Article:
Using openNURBS lib in a cpp/c# mixed Grasshopper Component

I’m developing a cpp+c# mixed Grasshopper component project.
I need to send my mesh from Grasshopper as

            IntPtr pMesh = Rhino.Runtime.Interop.NativeGeometryNonConstPointer(rhinoMesh);

to the cpp side, do something with the mesh, and send it back.

For this purpose, I need to integrate the openNURBS lib into my cpp project.

However, I need to manually copy the opennurbs_public.dll into the folder to makeplugin.gha work. Otherwise, my cpp.dll will not work correctly.

It is fine to do this actually, but since opennurbs.dll is included in Rhino 7, is there an approach to avoid this copy process? (Directly use the opennurbs classes from Rhino?)

Without the involvement of openNURBS, I only need to copy my cpp.dll, which can be done automatically with a post-build event.

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I resolve this by using openNURBS as a static lib to include it into the cpp.dll.
To do this, I need to manually modify the opennurbs_public.h in the original library, due to the issue described here:

You should use the Rhino C++ sdk if you’re using this inside grasshopper - don’t use the open source version of opennurbs! If you were to link the open source version, this wil overwrite rhino’s opennurbs symbols at runtime and open up a big can of worms, most likely leading to a crash or unreliable results.


Wait, I’m actually using the open source version… and things seem work all right so far.

If using Rhino C++ SDK, how can I use class such as ON_mesh from openNurbs without starting from a rhino plug-in project?

In that case, what is the open source version meant for…

Do not use the open source version of opennurbs inside of the Rhino process. You will crash Rhino.

I would recommend starting a rhino plug-in project and tearing out all of the plug-in command class files. The project will be set up to appropriately use the Rhino SDK as well as the correct version of opennurbs. You can examine these settings for the project and apply them to your existing C++ project or move all of your C++ files from your existing project into this new project.

If you have an existing DLL project, then you need to include the Rhino SDK headers and link with the Rhino SDK import libraries. Often times it’s easier to just generate a new DLL project from scratch, and than add your functionality to it.

The open source version of openNURBS is intended for 3rd party application developers to use to add Rhino 3dm file reading and writing to their applications. It is not for Rhino plug-in use. Rhino already provide a much more full-featured version of openNURBS.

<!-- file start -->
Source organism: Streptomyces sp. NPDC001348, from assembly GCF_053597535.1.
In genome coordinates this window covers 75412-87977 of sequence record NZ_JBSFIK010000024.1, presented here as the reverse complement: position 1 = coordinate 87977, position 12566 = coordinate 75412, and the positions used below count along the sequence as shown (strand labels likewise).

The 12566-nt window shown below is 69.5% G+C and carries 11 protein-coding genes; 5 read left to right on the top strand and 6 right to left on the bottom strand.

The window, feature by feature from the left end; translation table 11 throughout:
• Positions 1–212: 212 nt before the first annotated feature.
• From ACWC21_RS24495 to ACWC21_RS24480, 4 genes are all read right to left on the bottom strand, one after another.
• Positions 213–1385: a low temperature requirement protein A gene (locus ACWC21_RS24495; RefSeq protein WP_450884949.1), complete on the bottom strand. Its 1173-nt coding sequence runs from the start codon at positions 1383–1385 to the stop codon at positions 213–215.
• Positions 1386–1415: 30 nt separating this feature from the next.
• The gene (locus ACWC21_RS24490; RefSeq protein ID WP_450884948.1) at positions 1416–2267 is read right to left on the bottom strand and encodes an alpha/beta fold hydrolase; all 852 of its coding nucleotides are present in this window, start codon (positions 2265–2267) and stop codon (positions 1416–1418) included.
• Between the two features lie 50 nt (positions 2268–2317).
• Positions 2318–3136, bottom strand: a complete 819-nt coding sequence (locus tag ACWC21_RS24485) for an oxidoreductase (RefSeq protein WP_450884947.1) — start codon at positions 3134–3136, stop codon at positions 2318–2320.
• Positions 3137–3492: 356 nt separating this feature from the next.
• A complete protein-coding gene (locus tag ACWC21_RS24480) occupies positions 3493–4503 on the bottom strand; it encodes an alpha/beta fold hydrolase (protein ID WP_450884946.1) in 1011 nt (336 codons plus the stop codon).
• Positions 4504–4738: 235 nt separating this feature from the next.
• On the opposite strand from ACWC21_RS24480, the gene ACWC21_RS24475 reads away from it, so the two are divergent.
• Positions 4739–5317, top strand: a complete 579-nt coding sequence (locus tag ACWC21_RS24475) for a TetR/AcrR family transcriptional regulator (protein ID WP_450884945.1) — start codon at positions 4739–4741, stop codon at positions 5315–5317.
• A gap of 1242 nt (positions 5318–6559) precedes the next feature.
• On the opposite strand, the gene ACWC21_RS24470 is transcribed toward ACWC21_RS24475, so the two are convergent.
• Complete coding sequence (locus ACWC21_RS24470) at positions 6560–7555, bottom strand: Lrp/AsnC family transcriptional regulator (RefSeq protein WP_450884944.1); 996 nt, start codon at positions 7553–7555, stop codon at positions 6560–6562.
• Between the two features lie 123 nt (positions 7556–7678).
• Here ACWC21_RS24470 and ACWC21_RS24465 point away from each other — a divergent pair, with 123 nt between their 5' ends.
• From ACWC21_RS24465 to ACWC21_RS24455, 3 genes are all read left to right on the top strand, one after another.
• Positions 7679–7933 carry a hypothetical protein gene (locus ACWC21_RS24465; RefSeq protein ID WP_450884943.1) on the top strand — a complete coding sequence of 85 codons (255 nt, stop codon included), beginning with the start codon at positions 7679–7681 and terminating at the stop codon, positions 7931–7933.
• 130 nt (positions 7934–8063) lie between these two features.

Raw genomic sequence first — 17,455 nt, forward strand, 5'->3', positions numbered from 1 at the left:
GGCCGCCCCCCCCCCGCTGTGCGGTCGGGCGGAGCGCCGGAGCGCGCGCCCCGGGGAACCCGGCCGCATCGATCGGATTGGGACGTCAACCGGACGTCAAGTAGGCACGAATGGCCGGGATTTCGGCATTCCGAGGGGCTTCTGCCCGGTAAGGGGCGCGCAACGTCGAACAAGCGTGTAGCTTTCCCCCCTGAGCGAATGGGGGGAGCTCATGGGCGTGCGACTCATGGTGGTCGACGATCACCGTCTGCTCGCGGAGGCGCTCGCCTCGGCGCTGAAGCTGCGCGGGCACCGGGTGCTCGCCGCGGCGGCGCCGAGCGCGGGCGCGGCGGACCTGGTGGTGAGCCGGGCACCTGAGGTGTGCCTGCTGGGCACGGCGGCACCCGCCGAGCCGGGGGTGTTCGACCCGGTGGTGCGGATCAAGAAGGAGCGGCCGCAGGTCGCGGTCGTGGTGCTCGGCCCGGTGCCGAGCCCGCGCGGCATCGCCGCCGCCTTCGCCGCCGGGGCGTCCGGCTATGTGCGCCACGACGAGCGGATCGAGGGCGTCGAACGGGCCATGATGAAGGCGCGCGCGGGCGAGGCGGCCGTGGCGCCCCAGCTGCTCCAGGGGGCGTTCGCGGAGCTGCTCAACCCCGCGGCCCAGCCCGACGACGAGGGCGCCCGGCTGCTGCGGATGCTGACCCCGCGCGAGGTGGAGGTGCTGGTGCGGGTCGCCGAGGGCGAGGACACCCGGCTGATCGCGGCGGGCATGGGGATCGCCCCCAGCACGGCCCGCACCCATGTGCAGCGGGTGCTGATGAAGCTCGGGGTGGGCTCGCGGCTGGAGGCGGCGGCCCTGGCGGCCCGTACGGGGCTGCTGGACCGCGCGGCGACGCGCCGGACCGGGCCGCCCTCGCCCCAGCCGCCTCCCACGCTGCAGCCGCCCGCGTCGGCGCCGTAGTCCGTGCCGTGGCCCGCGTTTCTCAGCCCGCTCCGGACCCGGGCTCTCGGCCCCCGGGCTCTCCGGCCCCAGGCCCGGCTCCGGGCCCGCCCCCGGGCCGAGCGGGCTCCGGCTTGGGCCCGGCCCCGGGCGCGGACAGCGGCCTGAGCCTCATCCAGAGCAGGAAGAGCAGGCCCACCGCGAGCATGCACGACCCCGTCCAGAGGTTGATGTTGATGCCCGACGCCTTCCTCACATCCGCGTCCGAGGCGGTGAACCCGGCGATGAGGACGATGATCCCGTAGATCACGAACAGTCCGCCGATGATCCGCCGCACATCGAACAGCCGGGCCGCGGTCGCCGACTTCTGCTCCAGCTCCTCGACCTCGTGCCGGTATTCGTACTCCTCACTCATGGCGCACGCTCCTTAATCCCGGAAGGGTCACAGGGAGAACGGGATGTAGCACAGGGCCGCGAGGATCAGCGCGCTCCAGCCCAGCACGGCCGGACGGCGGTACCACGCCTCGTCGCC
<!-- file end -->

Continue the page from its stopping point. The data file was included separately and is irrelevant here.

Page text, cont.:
– Dale

@dale @stevebaer
Thank you for the detailed explanation.

Probably I haven’t explained myself clearly, my cpp part is only used for mesh processing, and don’t interact with Rhino – it is not a Rhino Plugin, but a mesh processing lib so that I can use all the mesh processing libraries available in the cpp community.

In this case, I only need the ON_Mesh and several other arrays to pass the data between Grasshopper ↔ RhinoCommon (middle project) ↔ cpp, managed code ↔ unmanaged code.

Since I’ve already started this project for a while, and I don’t need all those Rhino Plugin functionalities, I don’t want to restart from the wizard and move my code in – and it is not necessary.

And I never figured out how to simply use the OpenNURBS lib provided by Rhino SDK…

Since as mentioned by your team in another post that you don’t think providing such an approach is necessary:

I guess I’ll continue to use the open source version as it is the only working approach to me at the moment.

But you are - you are using ON_Mesh and Grasshopper. These are provided by Rhino.

– Dale

Well… Yes in a way.
At least I don’t transfer the mesh back, but only ON_arrays which is transferred to List<> in the middle project.

I don’t refuse to use Rhino SDK, but the current Plugin approach is too messy.
I do suggest at least the cpp part (parts that can be separated and independent) can be provided as a separate library, with a CMakeList.txt, and can be integrated by normal cpp projects.

If you already have a DLL, then add the Rhino SDK headers and link with the import libraries included with the SDK. Just keep in mind that the libs are release-only, as we don’t provide a debug version of Rhino.

– Dale